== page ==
For all other words in the region of interest (w6–w8), we find only a significant effect of sentence type (w6: β = 81.33, SE = 26.39, |t| = 3.08; w7: β = 56.21, SE = 18.61, |t| = 3.02; w8: β = 51.63, SE = 16.77, |t| = 3.08), meaning that Subject islands were read slower than CNPC islands. However, as previously noted, this comparison is not central to the aims of Experiment 2. We also find no main effect of trial type (|t|’s < 1.04), meaning that the difference in prime and target reading times observed at word 5 disappeared quickly. Crucially, the sentence-by-trial interaction previously observed in Lag1 was no longer detected from w6–w8. (Despite apparent graphical differences at word 6, the sentence-by-trial interaction is not significant; it approaches marginal significance: β = 60.14, SE = 37.26, |t| = 1.614. For all other words, |t|’s < 1.44). At w10 and w11, reading times rise, presumably as a result of sentence-final wrap-up effects.

When we look at acceptability ratings in Lag5, we find that CNPC island ratings for primes and targets averaged 2.32 and 2.13, respectively, while Subject island ratings for primes and targets averaged 1.96 and 1.84, respectively. Unsurprisingly, CNPC and Subject islands did not differ from each other (β = -0.13, SE = 0.09, |t| = 1.44); nor did primes and targets (β = 0.07, SE = 0.05, |t| = 1.44). There was no sentence-by-trial interaction (β = -0.03, SE = 0.09, |t| = 0.29).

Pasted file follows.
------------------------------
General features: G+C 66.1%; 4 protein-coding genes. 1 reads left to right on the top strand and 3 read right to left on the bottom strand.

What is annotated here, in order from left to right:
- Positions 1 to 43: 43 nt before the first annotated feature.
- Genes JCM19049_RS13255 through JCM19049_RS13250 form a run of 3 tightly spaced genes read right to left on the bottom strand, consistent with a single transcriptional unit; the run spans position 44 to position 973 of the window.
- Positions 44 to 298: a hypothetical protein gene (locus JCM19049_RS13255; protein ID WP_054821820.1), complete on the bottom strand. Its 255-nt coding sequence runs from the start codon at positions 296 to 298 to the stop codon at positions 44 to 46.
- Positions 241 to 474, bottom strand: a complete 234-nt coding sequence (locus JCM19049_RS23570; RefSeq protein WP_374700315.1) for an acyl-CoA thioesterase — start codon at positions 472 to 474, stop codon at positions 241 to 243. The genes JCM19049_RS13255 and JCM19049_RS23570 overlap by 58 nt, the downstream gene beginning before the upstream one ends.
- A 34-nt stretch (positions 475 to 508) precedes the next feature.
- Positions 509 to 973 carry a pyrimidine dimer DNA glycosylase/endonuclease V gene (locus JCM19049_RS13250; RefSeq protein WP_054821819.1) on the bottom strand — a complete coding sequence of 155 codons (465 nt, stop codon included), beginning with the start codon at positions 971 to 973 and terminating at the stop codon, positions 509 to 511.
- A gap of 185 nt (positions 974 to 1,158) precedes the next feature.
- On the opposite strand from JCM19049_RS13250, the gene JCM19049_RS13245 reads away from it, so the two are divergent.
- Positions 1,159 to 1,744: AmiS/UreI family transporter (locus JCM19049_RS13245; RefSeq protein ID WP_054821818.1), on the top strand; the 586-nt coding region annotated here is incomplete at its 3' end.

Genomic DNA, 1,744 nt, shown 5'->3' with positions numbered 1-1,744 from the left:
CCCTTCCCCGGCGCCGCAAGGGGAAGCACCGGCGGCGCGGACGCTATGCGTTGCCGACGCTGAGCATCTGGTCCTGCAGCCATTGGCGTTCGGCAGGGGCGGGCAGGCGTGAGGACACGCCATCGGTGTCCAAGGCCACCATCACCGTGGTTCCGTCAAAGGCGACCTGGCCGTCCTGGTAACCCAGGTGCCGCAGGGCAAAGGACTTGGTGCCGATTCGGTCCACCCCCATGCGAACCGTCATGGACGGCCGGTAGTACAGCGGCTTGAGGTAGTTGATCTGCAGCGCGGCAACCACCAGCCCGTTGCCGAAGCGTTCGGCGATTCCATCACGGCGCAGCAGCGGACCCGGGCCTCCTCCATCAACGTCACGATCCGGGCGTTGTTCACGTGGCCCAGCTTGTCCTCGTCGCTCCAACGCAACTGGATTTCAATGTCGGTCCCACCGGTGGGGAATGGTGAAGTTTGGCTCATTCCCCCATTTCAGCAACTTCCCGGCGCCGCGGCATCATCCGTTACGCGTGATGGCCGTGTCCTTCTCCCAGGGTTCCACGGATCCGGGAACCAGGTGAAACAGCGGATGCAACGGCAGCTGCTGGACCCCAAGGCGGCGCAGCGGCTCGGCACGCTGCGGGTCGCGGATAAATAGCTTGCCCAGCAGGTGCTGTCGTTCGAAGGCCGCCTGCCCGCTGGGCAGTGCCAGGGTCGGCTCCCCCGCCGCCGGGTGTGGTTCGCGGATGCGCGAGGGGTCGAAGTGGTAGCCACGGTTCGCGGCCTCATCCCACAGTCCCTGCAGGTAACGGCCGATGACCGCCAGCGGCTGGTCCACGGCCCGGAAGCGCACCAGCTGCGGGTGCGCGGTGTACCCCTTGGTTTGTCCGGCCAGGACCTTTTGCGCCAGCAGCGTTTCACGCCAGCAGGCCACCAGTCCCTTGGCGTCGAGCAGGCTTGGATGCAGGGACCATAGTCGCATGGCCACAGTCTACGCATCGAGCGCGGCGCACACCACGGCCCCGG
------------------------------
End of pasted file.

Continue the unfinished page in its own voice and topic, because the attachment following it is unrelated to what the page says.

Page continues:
Discussion

Experiment 2 used an online measure – self-paced reading times – to investigate whether the acceptability rating improvements in Experiment 1 were related to on-line island processing effects. We tested for the presence of reading time improvements, indicative of processing facilitation, for CNPC and Subject islands when primes and targets were close together (Lag1) and when they were further apart (Lag5). Based on results from Experiment 1, we predicted that if the acceptability rating improvements found in CNPC islands (but not Subject islands) reflected online processing facilitation, we should find corresponding prime-to-target reading time facilitation in CNPC islands (but not Subject islands) in Experiment 2. We also investigate whether online facilitation effects in Experiment 2 were short- or long-term. If target sentences are read faster than prime sentences in Lag1, but not in Lag5, this would point toward a short-lived priming effect. But if reading times for targets in both Lag1 and Lag5 are faster than their primes, this would suggest a long-lasting effect.